Numerous progressive utilities such as Xcel, which have pledged to be carbon neutral by 2050, are struggling to get there without expanding the use of natural gas and this is fueling a broader and divisive debate around gas’s future, according to Inside Climate News. The plan drawn up by Xcel, which serves 3.6 million customers […]Continue Reading 435 words
The Energy Department put out its 2019 International Energy Outlook and two big headlines emerged — first that CO2 emissions worldwide will increase by 20% overall through 2050 because of emissions from developing countries, and second that renewable sources will provide half of all electricity globally by midcentury.
Why This Matters: CO2 emissions from developed nations decrease by -.2% annually for the next 30 years, while in developing countries CO2 emissions are expected to grow 1% a year. Countries outside the Organization for Economic Cooperation and Development (OECD) are growing in key respects — they collectively have more population, a larger gross domestic product, more energy consumption, and higher energy-related CO2 emissions.Continue Reading 536 words
Tropical Storm Dorian, a “compact” storm that is expected to be upgraded to a Category 1 hurricane by the time it passes the Dominican Republic and to impact Puerto Rico by tonight or early tomorrow, according to CNN. CNN also reported that a team of over 200 people from nearly 30 different fire departments in South Florida were deployed to the Caribbean and Puerto Rico on Monday, according to CNN affiliate WPLG-TV.Continue Reading 520 words
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Wind energy deployment hit a snag in Kansas after a group of landowners from the central and eastern part of the state signed a petition to stop the turbines citing decreased property value and negative health effects as their reason for not wanting the project. As the Wichita Eagle reported, “after Florida-based NextEra announced plans […]Continue Reading 457 words
While some don’t believe that this is achievable, according to the International Renewable Energy Agency (IRENA), renewables and electrification alone can achieve 75% of global emissions reductions goals.Continue Reading 372 words
You have likely heard by now that President Trump at a fundraiser on Tuesday night made some patently ridiculous remarks about wind turbines, claiming that they lower property values of nearby homes by 75%, cause cancer, are unbearably noisy and kill massive quantities of birds. If you have not seen the remarks, watch the clip above. The twitter-sphere went wild in reaction to the President’s war on wind. What you may not have heard, is that the President’s wind power rant met with strong push back from the heartland. By early yesterday afternoon, the Kansas City Star published a strongly worded editorial explaining why Kansas backs wind power.Continue Reading 572 words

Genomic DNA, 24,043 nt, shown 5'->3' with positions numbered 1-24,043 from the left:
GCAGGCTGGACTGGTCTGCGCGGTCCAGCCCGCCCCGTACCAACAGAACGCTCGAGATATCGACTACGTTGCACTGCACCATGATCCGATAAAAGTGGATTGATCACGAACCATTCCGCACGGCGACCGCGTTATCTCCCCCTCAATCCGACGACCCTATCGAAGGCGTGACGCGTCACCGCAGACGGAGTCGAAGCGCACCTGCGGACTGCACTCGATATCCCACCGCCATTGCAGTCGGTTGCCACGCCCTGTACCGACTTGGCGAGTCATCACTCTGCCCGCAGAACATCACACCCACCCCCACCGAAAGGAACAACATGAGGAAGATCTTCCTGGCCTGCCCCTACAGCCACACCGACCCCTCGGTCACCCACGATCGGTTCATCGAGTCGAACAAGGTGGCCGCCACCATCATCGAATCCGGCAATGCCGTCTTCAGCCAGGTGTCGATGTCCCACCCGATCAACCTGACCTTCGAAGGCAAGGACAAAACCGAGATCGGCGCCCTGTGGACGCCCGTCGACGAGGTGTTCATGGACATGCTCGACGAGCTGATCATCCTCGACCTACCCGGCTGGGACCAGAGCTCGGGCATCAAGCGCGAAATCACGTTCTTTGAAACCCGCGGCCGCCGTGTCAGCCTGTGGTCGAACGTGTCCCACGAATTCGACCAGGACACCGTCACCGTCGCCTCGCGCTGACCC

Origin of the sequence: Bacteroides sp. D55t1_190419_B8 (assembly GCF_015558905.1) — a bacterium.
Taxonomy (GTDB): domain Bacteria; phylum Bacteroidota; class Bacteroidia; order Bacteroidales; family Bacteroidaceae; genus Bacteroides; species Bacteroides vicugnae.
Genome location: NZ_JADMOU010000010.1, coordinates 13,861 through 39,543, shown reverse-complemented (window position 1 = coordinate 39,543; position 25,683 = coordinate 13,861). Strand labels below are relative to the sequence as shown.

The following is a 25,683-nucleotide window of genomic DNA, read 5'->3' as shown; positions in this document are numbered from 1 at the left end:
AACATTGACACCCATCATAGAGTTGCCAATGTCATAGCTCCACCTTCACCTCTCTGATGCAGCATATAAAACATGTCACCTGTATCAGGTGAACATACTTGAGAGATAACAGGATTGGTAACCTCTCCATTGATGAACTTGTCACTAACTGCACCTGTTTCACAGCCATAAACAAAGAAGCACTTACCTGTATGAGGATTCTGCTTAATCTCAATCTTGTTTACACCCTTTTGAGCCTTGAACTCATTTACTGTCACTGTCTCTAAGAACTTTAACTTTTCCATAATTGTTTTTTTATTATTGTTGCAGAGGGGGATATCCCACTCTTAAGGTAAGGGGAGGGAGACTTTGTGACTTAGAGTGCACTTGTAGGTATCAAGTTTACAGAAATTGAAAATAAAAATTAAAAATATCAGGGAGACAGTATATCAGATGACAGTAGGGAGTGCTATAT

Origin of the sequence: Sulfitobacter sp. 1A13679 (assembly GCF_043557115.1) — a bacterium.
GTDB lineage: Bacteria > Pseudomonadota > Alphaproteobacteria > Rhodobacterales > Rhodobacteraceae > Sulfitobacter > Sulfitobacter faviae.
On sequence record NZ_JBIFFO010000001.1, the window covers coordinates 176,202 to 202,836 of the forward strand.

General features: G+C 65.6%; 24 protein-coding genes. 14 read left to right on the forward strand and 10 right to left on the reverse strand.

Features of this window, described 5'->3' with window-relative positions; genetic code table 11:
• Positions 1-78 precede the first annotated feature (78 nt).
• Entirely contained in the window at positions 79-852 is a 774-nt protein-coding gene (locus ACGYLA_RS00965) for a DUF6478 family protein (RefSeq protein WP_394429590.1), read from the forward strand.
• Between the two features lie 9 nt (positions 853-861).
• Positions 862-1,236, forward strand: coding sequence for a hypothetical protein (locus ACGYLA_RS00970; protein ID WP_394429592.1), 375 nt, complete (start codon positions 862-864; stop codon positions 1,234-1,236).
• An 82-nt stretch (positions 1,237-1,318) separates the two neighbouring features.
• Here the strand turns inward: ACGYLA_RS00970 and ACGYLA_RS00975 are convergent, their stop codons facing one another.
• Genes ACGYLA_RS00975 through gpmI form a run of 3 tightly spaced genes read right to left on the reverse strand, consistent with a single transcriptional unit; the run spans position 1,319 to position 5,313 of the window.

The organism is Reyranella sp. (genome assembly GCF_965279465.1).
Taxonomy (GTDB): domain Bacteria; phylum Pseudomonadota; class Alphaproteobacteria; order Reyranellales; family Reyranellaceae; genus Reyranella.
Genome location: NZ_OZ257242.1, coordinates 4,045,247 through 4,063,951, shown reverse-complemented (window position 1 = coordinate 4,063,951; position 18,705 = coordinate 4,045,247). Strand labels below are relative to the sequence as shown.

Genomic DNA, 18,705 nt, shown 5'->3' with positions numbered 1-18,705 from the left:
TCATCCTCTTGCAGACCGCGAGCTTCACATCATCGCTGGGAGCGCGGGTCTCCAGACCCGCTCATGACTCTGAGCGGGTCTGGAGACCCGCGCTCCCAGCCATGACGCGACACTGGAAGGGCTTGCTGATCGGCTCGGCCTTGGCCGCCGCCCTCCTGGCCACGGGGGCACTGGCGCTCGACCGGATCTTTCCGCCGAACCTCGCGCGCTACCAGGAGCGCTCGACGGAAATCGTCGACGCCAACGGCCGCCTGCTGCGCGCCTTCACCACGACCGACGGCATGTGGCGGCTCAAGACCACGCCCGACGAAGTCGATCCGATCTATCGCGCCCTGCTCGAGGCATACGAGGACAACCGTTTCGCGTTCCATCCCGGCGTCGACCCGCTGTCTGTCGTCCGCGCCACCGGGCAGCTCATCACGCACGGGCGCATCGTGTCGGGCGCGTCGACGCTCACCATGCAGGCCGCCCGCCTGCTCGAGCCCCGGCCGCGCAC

In the latest Gallup poll, 60% of Americans favor reducing our reliance on fossil fuels, including 37% of Republicans and 60% of Independents. Interestingly for the prospects of passing Green New Deal legislation, 60% of Americans also believe it is “very likely” (22%) or “likely” (38%) that the country will dramatically reduce fossil fuel usage in the next 10 to 20 years, and roughly the same percentage favor policy proposals that aim to do it.Continue Reading 400 words
Budweiser (and other firms) should be really careful about how they frame purchases of RECs to offset 100% of their energy consumption. Saying their product is 100% powered by renewables is a false statement and may be grounds for a FTC complaint — (((Alex Gilbert))) (@gilbeaq) February 3, 2019 Did you happen to catch the […]Continue Reading 366 words
The National Oceanic and Atmospheric Administration wasted no time returning from the shutdown and extended restrictions on shipping in an area off Cape Cod on the way into Boston Harbor to protect the highly endangered Northern right whale. The “Ship Strike Rule” mandates speed restrictions of no more than 10 knots for vessels 65 feet or greater in certain locations and at certain times of the year along the east coast of the United States.Continue Reading 409 words
- National Weather Service
- severe storm
- storm surge
The nation’s largest private weather provider, AccuWeather, is going to begin to use a new “scale” for conveying the severity of hurricanes in the future, diverging from the current scale used by the National Weather Service (NWS) and followed by all private weather forecasters and meteorologists. AccuWeather’s CEO, Joel Myers, claims that the current scale only measures wind, but that recent hurricanes from Sandy to Florence have proved that storm surge and flooding can be quite dangerous or deadly even when a hurricane’s wind is not at the top level of severity.Continue Reading 461 words